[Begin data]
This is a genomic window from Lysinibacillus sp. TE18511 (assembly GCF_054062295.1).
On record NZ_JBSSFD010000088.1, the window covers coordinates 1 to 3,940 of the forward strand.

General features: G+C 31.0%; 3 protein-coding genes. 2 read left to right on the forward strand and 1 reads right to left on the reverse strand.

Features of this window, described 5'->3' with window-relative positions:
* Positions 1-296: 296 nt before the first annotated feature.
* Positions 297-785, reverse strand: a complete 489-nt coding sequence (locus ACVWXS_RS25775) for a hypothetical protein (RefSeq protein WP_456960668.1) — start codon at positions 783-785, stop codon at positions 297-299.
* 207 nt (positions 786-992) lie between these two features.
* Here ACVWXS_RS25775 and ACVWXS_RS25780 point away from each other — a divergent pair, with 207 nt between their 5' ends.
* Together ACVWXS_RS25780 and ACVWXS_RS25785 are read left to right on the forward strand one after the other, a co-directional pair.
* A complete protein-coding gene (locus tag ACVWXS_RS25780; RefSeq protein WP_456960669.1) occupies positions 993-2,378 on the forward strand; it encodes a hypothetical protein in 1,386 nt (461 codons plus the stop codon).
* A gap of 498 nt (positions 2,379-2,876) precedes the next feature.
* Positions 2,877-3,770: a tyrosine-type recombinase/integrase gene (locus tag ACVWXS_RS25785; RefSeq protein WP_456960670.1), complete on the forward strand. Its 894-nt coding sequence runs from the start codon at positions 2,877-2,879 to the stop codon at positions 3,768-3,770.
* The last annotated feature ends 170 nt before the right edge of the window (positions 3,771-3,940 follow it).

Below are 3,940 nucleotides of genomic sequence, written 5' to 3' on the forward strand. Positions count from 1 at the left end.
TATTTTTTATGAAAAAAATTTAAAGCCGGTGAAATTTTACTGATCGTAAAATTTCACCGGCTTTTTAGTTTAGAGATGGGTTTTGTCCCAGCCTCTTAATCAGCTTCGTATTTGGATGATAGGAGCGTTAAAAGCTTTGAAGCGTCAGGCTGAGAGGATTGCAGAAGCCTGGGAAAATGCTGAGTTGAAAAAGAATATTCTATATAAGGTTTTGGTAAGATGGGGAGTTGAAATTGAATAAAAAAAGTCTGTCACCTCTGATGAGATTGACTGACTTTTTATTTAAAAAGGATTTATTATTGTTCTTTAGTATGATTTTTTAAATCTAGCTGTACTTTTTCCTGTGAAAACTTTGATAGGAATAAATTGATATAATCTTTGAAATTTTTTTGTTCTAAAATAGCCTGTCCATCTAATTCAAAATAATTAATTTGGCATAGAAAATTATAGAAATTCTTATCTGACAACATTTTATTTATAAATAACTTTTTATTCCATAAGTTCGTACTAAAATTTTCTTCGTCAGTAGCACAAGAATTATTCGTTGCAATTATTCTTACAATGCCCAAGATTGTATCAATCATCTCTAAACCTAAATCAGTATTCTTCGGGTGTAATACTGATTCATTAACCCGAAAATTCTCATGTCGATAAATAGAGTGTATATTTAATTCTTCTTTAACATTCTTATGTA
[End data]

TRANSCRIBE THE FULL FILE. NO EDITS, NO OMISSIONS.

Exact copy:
This is a genomic window from Lysinibacillus sp. TE18511 (assembly GCF_054062295.1).
On record NZ_JBSSFD010000088.1, the window covers coordinates 1 to 3,940 of the forward strand.

General features: G+C 31.0%; 3 protein-coding genes. 2 read left to right on the forward strand and 1 reads right to left on the reverse strand.

Features of this window, described 5'->3' with window-relative positions:
* Positions 1-296: 296 nt before the first annotated feature.
* Positions 297-785, reverse strand: a complete 489-nt coding sequence (locus ACVWXS_RS25775) for a hypothetical protein (RefSeq protein WP_456960668.1) — start codon at positions 783-785, stop codon at positions 297-299.
* 207 nt (positions 786-992) lie between these two features.
* Here ACVWXS_RS25775 and ACVWXS_RS25780 point away from each other — a divergent pair, with 207 nt between their 5' ends.
* Together ACVWXS_RS25780 and ACVWXS_RS25785 are read left to right on the forward strand one after the other, a co-directional pair.
* A complete protein-coding gene (locus tag ACVWXS_RS25780; RefSeq protein WP_456960669.1) occupies positions 993-2,378 on the forward strand; it encodes a hypothetical protein in 1,386 nt (461 codons plus the stop codon).
* A gap of 498 nt (positions 2,379-2,876) precedes the next feature.
* Positions 2,877-3,770: a tyrosine-type recombinase/integrase gene (locus tag ACVWXS_RS25785; RefSeq protein WP_456960670.1), complete on the forward strand. Its 894-nt coding sequence runs from the start codon at positions 2,877-2,879 to the stop codon at positions 3,768-3,770.
* The last annotated feature ends 170 nt before the right edge of the window (positions 3,771-3,940 follow it).

Below are 3,940 nucleotides of genomic sequence, written 5' to 3' on the forward strand. Positions count from 1 at the left end.
TATTTTTTATGAAAAAAATTTAAAGCCGGTGAAATTTTACTGATCGTAAAATTTCACCGGCTTTTTAGTTTAGAGATGGGTTTTGTCCCAGCCTCTTAATCAGCTTCGTATTTGGATGATAGGAGCGTTAAAAGCTTTGAAGCGTCAGGCTGAGAGGATTGCAGAAGCCTGGGAAAATGCTGAGTTGAAAAAGAATATTCTATATAAGGTTTTGGTAAGATGGGGAGTTGAAATTGAATAAAAAAAGTCTGTCACCTCTGATGAGATTGACTGACTTTTTATTTAAAAAGGATTTATTATTGTTCTTTAGTATGATTTTTTAAATCTAGCTGTACTTTTTCCTGTGAAAACTTTGATAGGAATAAATTGATATAATCTTTGAAATTTTTTTGTTCTAAAATAGCCTGTCCATCTAATTCAAAATAATTAATTTGGCATAGAAAATTATAGAAATTCTTATCTGACAACATTTTATTTATAAATAACTTTTTATTCCATAAGTTCGTACTAAAATTTTCTTCGTCAGTAGCACAAGAATTATTCGTTGCAATTATTCTTACAATGCCCAAGATTGTATCAATCATCTCTAAACCTAAATCAGTATTCTTCGGGTGTAATACTGATTCATTAACCCGAAAATTCTCATGTCGATAAATAGAGTGTATATTTAATTCTTCTTTAACATTCTTATGTA